MARGARET WARNER: Now, as you said, France did at least have a slight uptick in growth in the third quarter. Do you think that's just an anomaly? Or do you think it is because your system, in your system, your government has more involvement with companies and you've had all kinds of targeted rescue plans, even, for instance, buying up unfinished houses that builders can't sell just so they can finish and get their money out?

CHRISTINE LAGARDE: I can think of two reasons -- well, three, actually. One is, I think our financial system is rather solid, and it's not because of the virtue of our bankers. It's simply because the business model was built differently.

Banks in France are predominantly commercial banks. They're retail banks. Seventy percent of the business and profits is generated by this retail activity, which gives them a big shock absorber.

MARGARET WARNER: A lot of deposits?

CHRISTINE LAGARDE: Yes, that's point number one. Number two, still in that sort of financial system category, French consumers are not borrowing as much as American consumers. They're not in debt as much as American consumers, simply because regulation has been such that they cannot exceed certain limits.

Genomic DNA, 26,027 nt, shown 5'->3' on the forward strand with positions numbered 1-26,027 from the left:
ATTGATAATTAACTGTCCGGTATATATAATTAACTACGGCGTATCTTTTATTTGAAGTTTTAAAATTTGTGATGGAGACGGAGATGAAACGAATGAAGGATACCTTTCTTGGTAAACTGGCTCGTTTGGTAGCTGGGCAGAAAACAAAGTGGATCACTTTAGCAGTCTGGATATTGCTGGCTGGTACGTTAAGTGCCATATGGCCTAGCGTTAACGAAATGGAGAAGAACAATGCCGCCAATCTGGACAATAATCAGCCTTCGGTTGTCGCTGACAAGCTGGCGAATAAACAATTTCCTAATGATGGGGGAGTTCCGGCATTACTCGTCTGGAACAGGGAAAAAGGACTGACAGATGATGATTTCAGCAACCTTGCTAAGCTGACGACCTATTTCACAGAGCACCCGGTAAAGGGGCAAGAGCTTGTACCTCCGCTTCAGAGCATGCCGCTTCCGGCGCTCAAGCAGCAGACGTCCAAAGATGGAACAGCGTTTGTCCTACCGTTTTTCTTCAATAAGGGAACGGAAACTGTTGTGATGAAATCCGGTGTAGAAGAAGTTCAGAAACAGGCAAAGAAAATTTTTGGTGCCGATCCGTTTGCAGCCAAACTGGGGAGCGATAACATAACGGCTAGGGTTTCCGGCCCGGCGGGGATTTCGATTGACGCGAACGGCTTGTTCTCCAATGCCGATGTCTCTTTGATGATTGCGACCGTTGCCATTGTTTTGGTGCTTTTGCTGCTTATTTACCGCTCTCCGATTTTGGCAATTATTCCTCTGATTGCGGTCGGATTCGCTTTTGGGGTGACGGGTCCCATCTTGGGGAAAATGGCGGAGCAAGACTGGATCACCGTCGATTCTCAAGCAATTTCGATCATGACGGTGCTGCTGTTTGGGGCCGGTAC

They have to bring equity when they borrow, and so on and so forth. And they cannot revolve credit in the same way and at the same speed as in the U.S.

Second, I believe that some of the reforms that we have conducted in the last 18 months are producing results. The fact that we're asking people to work harder, to work longer, that we are asking the operators to be more aggressive, be more competitive, the fact that we're supporting investment in research and development, I think that all of that is gradually bearing some fruit.

And, finally -- and that's exactly to your point -- the state is heavily involved in the economy. A big chunk of our GDP is actually public finance-driven, and that is a little bit more solid, a little bit more sustainable.

Sometimes we regret it; we wish the state was not as involved. And I'm certainly one that would like to see public spending reduced significantly and public involvement and extensive regulations to be reduced.

But in a crisis such as this one, major public spending on an ongoing basis provides a bit of a shock absorber.

MARGARET WARNER: And the U.S. and European countries have already done interest rate cuts, coordinated those. You've done fiscal stimulus plans or at least announced them and injected capital into the major banks. And yet things seem to get worse by the day.